Nanotechnology is changing the future of PPE and environmental protection.

At the forefront of this technology is 4C Air; a startup out of Silicon Valley founded by two Stanford University professors.

Professor Yi Cui; a world-leading expert in materials science, energy, and environmental technology.  And Professor Steven Chu; a Nobel Prize winner and former US Secretary of Energy (2009-2013). Together, they have developed a patented nanotechnology material that’s poised to disrupt the mask and filtration industry.

The material produced is compromised of microscopic “nanofibers” which are layered to create a surface that can be used to filter extremely small particles PM2.5 and below. 

The implications for this new technology are massive since the nanomedia can be used in near-limitless filtration applications. 

The big benefit to this emerging tech is the extremely high filtration efficiency it achieves while allowing air the move through it-A feat that is difficult for current filtration technology to achieve because of the thickness and the type of material used.  

Why is this game-changing for face masks and respirators? 

Because it solves some of the biggest problems associated with wearing a mask.

What are the biggest problems with face masks and respirators?

There’s a balancing act that mask wearers have faced for years.  The challenge with current mask options for both the average person and healthcare professionals is a balancing between high-filtration and comfort or breathability.

The main purpose of wearing a face mask is simple: provide protection against “things” in the air and sadly, the average cloth mask a person wears, while comfortable, does very little to actually filter airborne hazards.

On the opposite hand, those who wear high effectively filtering face pieces such as N95 respirators often have to deal with several uncomfortable side effects including: 

  • Restriction to breathing
  • Dermatitis due to lack of airflow on area worn
  • Difficulties understanding speech. 

These are just a few. Masks that are very breathable and comfortable are most likely to have poor filtration. 

Increasing filtration efficacy is usually done by increasing the amount of filtration material which makes the mask more dense causing the issues mentioned above.

4C Air is hoping to change this and has created a new type of face mask using nanotechnology that bridges the gap between high levels of filtration and comfort. 

To really appreciated how this new technology will benefit mask wearers, it’s best to look at the pros and cons for different types of masks that are available today.

The Pros and Cons of different mask and respirator categories.

There are several categories of masks available to both healthcare professionals and individuals. Let’s take a look at the different types and how their filtration and breathability and comfort compare.

 

Cloth & Homemade Masks

Pattern Cloth Face Mask with Flexible Ear Loops

PROS

  • Allows for large variety of patterns, colors, styles
  • Protects against large droplets, coughs, sneezes
  • Washable and reusable
  • Can be more eco-friendly (organic/recycled cotton, silk, wool)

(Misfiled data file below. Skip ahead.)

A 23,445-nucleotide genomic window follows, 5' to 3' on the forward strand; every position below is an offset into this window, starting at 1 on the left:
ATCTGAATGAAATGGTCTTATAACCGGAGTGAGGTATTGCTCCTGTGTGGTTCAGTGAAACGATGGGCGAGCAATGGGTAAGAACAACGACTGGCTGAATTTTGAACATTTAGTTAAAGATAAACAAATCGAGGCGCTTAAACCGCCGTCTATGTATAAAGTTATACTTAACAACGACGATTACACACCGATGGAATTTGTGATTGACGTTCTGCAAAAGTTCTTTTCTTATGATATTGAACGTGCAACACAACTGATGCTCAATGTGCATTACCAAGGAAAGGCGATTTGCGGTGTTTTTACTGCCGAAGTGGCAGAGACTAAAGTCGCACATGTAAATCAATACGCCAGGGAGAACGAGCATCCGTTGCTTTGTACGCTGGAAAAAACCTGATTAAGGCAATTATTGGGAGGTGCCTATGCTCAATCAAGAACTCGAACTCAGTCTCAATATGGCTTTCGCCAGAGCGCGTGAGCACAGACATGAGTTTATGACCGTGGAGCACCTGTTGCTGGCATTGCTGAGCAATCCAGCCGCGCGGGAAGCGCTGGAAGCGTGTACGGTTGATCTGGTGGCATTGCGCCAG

• Comfortable to wear

CONS

  • Low filtration efficacy (based on material can range from 1%-60%)
  • Reusability (washing degrades filtration efficacy by wearing down fibers and creating gaps)
  • Can increase dermatitis (moisture gets trapped in material harboring more bacteria)

Cloth Mask Filtration Tip: Layer with another mask to increase filtration and overall protection.  Check out our article on how to potentially increase filtration for various mask materials using static electricity.

Surgical Masks (US Standard ASTM1 - ATSM3)

PROS

  • Inexpensive
  • Good Fluid Protection against large droplets, coughs, sneezes
  • Good breathability
  • Comfortable
  • Certified protection grades

CONS

  • Poor Seal Fit (results in lower air particle filtration effacacy)
  • Not recommend for PM 2.5 protection
  • One-time usage
  • Mouth contact-creates bacterial buildup in mask

NIOSH Respirators (US Standard N95 -N99)

n95 face mask

PROS

  • Excellent fine particle and airborne hazard filtration
  • Certified protection grades

CONS

  • Requires Fit Testing 
  • Only recommended for Healthcare providers
  • Can have difficulty breathing
  • Often uncomfortable
  • Can cause skin issues

FPP Respirators (EU Standard FPP1 - FPP3)

FPP EU Standard Masks

PROS

  • Great fine particle and airborne hazard filtration
  • Certified protection grades

CONS

  • Primarily purchased and used in Europe
  • Can have difficulty breathing
  • Can cause skin issues

KN95 Face Masks (China & Korean Standard GB2626 - 2019)

FPP EU Standard Masks

PROS

  • Great fine particle and airborne hazard filtration
  • Certified protection grades

CONS

  • Potential fakes 
  • Can have difficulty breathing
  • Can cause skin issues

4C Air Nanotechnology Masks

Nano Masks - KN95 particulate masks for PM 2.5

PROS

  • KN95 certified filtration higher
  • Great pm2.5  fine particle and airborne hazard filtration
  • Very breathable
  • Paper thin
  • Large, Medium, & Kid Sizes

CONS

  • No medical certification (yet)

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